Because tea is life. The west coast is blessed with lots of delicious and medicinal herbs. I definitely like a cup of hot tea after a long day of hiking before bed. There are lots of herbs that you may even be familiar with already out on the trail. As with all new foods, use caution and try small amounts of any herb before diving in head first (or better yet, try things at home first so you don’t have to jump off trail because of a bad reaction). Some plants can cause allergic reactions or bad interactions with certain medications.


Mint edible plants PCT Pacific Crest Trail Long Distance Thru-Hiking Eat Harvest Fresh Food

Super easy to identify because, well, it smells like mint. There are lots of different members of the Lamiaceae family on the west coast including peppermint, corn mint, catnip and lemon balm. Mint tea has long been used for digestive issues, colds and so much more. Plus, it is delicious. I like to add it to lots of different medicinal teas to improve the flavor. Some varieties of mint can be slightly toxic in large amounts, so if you’re unsure about the type you’ve found, use it sparingly. 

St. John’s Wort

edible plants PCT Pacific Crest Trail Long Distance Thru-Hiking Eat Harvest Fresh Food

A common flowering plant in drier areas on the west coast, it’s everywhere where I live in Siskiyou county! It’s a delicate plant, growing up to a meter high with clusters of small yellow flowers at the top. An easy way to ID this guy is to pinch the flowers between your fingers; St. John’s Wort flowers will bruise red. 

The have been used for a long time to help with anxiety, depression, insomnia and healing wounds. Add some flowers to your bedtime tea to help your mind and body relax after a long day of hiking more miles than you thought humanly possible.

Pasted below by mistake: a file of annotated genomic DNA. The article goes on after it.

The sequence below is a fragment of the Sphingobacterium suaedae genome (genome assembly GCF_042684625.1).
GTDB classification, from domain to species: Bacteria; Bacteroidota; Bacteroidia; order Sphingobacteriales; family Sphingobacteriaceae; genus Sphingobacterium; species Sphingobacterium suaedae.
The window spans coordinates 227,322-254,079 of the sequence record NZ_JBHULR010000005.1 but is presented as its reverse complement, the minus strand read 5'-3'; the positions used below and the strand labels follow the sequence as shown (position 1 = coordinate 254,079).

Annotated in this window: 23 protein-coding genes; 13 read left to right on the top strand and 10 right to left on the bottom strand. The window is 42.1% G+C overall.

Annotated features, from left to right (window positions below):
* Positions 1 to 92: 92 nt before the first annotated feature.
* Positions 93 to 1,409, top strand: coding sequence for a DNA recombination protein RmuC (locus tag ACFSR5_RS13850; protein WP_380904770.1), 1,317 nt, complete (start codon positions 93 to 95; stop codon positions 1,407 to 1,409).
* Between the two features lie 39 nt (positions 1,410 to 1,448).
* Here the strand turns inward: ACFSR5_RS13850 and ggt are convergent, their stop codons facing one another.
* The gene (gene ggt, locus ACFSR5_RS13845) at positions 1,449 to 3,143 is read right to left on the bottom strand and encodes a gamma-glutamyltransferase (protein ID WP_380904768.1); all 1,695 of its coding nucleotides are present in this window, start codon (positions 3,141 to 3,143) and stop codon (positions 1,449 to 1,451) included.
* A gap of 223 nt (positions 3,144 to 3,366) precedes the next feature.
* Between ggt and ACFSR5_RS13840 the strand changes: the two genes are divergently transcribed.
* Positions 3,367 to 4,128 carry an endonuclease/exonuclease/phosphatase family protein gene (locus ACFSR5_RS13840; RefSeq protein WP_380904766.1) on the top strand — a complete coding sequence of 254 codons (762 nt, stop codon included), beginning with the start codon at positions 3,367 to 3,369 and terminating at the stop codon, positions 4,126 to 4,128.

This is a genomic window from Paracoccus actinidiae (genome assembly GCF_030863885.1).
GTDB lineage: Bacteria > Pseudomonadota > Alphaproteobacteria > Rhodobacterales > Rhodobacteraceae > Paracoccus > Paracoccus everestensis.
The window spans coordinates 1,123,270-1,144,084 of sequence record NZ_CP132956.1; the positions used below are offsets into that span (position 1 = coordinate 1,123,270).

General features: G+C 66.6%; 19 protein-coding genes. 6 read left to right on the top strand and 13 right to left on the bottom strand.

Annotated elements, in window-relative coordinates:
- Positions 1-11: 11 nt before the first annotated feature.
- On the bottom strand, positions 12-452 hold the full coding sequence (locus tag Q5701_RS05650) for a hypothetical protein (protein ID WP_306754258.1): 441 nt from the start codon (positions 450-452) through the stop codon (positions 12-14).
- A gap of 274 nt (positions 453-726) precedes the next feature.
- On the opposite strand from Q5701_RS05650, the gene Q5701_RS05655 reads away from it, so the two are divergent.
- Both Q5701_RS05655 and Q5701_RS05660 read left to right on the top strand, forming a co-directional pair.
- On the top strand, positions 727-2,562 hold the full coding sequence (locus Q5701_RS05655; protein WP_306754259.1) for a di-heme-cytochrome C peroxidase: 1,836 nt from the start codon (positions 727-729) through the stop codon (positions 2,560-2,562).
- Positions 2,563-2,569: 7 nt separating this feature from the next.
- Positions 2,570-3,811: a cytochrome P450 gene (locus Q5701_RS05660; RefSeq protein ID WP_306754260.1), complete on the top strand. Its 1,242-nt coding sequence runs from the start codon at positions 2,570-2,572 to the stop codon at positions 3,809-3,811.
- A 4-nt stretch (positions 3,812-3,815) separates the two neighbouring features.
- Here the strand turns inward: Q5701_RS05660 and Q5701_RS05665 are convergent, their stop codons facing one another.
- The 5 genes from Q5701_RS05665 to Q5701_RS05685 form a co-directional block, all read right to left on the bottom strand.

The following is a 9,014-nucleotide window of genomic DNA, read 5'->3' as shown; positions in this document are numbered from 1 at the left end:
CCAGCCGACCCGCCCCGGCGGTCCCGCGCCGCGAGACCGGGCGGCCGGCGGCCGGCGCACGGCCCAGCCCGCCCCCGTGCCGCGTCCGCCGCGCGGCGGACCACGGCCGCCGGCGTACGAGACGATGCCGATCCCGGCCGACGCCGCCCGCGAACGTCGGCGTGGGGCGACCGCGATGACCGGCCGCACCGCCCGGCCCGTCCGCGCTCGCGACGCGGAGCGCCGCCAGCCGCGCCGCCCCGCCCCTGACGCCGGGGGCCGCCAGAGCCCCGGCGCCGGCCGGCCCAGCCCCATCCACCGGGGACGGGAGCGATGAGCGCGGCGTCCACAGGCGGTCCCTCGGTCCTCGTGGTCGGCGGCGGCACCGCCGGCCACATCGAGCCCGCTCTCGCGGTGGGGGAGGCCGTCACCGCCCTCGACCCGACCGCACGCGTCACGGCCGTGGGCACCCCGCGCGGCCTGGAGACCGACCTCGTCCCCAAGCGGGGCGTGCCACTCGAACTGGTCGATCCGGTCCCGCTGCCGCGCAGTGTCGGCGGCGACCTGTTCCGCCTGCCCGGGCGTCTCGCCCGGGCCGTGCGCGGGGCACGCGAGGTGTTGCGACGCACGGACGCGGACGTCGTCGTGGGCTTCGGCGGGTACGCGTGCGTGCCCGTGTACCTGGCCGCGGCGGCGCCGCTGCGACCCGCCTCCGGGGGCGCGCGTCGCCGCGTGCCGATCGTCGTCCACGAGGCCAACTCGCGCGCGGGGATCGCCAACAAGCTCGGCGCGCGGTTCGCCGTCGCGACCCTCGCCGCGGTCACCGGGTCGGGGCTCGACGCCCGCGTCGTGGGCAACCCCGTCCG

edible plants PCT Pacific Crest Trail Long Distance Thru-Hiking Eat Harvest Fresh Food

This is another really common plant to the west coast. It's super drought resistant, so look for it in dry areas. Once you know what mullein looks like, you’ll see it everywhere. It's got huge, soft and pale green leaves, with a flowering stock that can tower over any person. 

The leaves, although slightly bitter (add some mint to help), can help sooth respiratory problems, which is fantastic when California is having another record-breaking fire season and we’re hiking in tons of smoke. The flowers have similar properties and have a more pleasant and sweet taste. 

Pro tip: Teaves also great for butt wiping.

Tips and Parting Thoughts

Edible Plants You Can Eat on the PCT Pacific Crest Trail Zari Perez

  • Never harvest plants that are along the road
  • Never harvest plants on private property without asking permission
  • Never take more than you need
  • Never harvest and use a plant you can’t positively ID
  • Always wash your harvest with filtered water
  • If a plant looks unhealthy, best to leave it alone
  • Always thank the earth and the plant
  • Always check with local rules and regulations before harvesting and consuming any plant

Harvesting and eating wild plants has been the way of life until recently. Having relationships with the plant life around you deepens a person's connection with nature and can develop a more respectful partnership between man and earth. Honor yourself, the plant, the land, and the Indigenous American people who are sharing their home with us. 

This article is not meant as a complete wild harvesting guide in any way. As always, do your own research. Read up and get familiar with all the plants beforehand. Buy some books, watch some YouTube videos and practice at home. Happy harvesting!


Follow Zari on Instagram >>> @zariiraz

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Such a great article Zari! Now we know what to add to our meals instead of just dehydrated beans…though they are still great it’s so nice to have fresh veggies on trail!

Kim Kremer

Kim Kremer

I appreciate the “never take more than you need” advice. While I love huckleberries, in remote areas I limit myself to no more than a dozen berries a day. According the Stephen Herrero, a bad berry year is the strongest predictor of a bad year for bear/human interactions. I’m a trespasser in their home, and I want to minimize my impact on their lives. Unless something has gone catastrophically awry, I don’t need their berries. I’ve found one or two during a long climb is enough to boost my spirits.